Daniel Friedman, the Israeli justice minister, has been appointed to lead a defence team should war crimes charges be brought following the 22-day war on Gaza.
Mark Regev, a spokesman for the Israeli prime minister, confirmed to Al Jazeera on Friday that Friedman would lead an inter-ministerial team to co-ordinate a legal defence for civilians and the military.
Israel has been criticised by many human rights organisations for using excessive force, including flame-generating chemical munitions, in densely populated areas during its aerial, naval and ground assault on the coastal strip, which began on December 27.
The Israeli army has already banned the publication of the identity of military leaders who fought Hamas in Gaza.
Ali Kashan, the Palestinian justice minister, met Luis Moreno-Ocampo, the International Criminal Court (ICC) prosecutor, in The Hague on Thursday to discuss "allegations of crimes", a special adviser to the prosecutor said.
Gaza medics put the death toll in Gaza at 1,330 with at least 5,450 wounded following Israel's attacks. About 65 per cent of the dead were civilians, including 400 children and 100 women.
Eight Israeli human rights groups have called on the Israeli government to investigate allegations of war crimes given the scale of the casualties, describing the number of dead women and children as "terrifying".
Richard Falk, a UN human rights expert, said on Thursday that there was evidence that Israel violated humanitarian law by conducting the offensive "against an essentially defenseless population".
A total of 53 installations used by the United Nations Relief and Works agency (UNRWA) were damaged or destroyed during Israel's Gaza campaign, including 37 schools - six of which are being used as emergency shelters - six health centres, and two warehouses.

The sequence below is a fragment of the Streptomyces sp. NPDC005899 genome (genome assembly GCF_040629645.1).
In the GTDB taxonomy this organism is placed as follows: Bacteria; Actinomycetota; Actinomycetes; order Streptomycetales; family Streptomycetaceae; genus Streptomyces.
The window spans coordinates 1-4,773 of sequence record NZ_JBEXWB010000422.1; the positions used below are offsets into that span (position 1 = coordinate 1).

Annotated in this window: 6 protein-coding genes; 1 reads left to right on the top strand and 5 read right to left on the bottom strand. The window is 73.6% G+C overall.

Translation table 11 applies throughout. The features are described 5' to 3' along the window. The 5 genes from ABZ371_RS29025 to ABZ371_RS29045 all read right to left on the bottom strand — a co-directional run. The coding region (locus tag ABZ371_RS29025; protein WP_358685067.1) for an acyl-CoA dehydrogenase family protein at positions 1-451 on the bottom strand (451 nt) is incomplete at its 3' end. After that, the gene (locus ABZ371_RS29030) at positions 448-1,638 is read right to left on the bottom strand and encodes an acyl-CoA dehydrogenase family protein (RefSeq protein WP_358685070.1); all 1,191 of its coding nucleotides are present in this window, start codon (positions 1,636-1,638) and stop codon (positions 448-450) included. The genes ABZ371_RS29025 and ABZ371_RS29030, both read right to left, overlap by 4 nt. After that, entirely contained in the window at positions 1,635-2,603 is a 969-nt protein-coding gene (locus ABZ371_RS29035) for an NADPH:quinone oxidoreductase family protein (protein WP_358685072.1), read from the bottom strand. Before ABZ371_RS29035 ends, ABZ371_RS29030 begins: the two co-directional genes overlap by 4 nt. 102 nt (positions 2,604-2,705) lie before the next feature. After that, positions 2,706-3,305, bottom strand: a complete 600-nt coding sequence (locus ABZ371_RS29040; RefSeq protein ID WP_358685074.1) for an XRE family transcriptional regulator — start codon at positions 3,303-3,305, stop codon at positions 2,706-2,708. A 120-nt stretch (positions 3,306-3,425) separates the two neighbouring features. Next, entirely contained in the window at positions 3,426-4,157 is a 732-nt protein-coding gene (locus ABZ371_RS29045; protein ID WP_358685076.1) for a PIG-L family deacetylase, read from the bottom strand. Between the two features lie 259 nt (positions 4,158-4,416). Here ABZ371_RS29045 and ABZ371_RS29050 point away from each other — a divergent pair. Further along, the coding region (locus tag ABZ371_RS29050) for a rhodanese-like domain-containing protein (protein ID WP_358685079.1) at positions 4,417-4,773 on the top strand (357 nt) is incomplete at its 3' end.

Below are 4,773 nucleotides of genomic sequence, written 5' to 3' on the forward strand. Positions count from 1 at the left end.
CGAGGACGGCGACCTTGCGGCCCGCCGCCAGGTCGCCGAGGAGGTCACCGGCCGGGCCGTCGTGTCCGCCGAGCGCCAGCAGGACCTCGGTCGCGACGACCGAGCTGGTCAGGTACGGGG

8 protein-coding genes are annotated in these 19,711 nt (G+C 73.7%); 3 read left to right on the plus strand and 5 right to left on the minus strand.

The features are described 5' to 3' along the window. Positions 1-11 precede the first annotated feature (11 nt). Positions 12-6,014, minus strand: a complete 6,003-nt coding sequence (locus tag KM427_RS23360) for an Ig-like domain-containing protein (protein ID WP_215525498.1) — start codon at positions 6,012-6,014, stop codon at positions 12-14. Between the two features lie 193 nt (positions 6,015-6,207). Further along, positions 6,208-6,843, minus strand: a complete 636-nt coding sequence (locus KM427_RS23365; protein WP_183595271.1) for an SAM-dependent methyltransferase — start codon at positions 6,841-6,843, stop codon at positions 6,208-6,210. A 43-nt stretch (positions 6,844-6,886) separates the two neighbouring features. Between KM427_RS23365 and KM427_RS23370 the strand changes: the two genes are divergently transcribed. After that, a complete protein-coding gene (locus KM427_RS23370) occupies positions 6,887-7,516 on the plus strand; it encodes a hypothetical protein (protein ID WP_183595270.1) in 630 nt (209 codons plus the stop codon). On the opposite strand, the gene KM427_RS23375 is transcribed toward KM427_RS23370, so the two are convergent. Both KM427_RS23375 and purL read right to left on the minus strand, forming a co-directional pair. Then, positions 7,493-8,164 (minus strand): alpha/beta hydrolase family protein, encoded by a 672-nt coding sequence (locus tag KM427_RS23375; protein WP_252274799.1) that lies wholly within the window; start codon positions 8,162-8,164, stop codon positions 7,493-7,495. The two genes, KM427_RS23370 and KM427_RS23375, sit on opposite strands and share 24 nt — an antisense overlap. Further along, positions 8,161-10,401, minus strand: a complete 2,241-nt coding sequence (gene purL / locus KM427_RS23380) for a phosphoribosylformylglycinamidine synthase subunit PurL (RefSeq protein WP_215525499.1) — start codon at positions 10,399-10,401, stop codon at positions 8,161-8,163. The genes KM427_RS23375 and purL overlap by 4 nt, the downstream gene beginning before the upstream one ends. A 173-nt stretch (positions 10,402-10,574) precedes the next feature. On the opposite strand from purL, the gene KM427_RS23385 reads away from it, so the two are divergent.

Ban Ki-moon, the UN secretary-general, demanded on Tuesday that those responsible for bombing UN buildings in the Palestinian territory be made accountable and accused Israel of using excessive force.
|Friedman will lead a ministerial team to co-ordinate a legal defence for the military [AFP]
Israel insists its troops did their best to limit civilian casualties in heavily-populated areas, accusing Hamas fighters of hiding behind Palestinian civilians and firing at Israelis from civilian and UN buildings.
Pictures released by the UN showed what appeared to be flame-generating munitions, thought to be white phosphorus "wedges", falling into a UN compound in Gaza where hundreds of people were sheltering.
If the munitions are proved to be white phosphorus - which causes extreme burns when in contact with the skin - Israel's use of the chemical could form the basis of war crimes charges.
International law forbids white phosphorus use against military targets within areas where civilians are concentrated, except when the targets are clearly separated and "all feasible precautions" are taken to avoid casualties among non-combatants.
The Israeli military is also suspected of using Dense Inert Metal Explosive (Dime) weapons in urban areas, causing horrific abdominal and leg injuries.
When detonated, a Dime device expels a blade of charged tungsten dust that burns and destroys everything within a four-metre radius.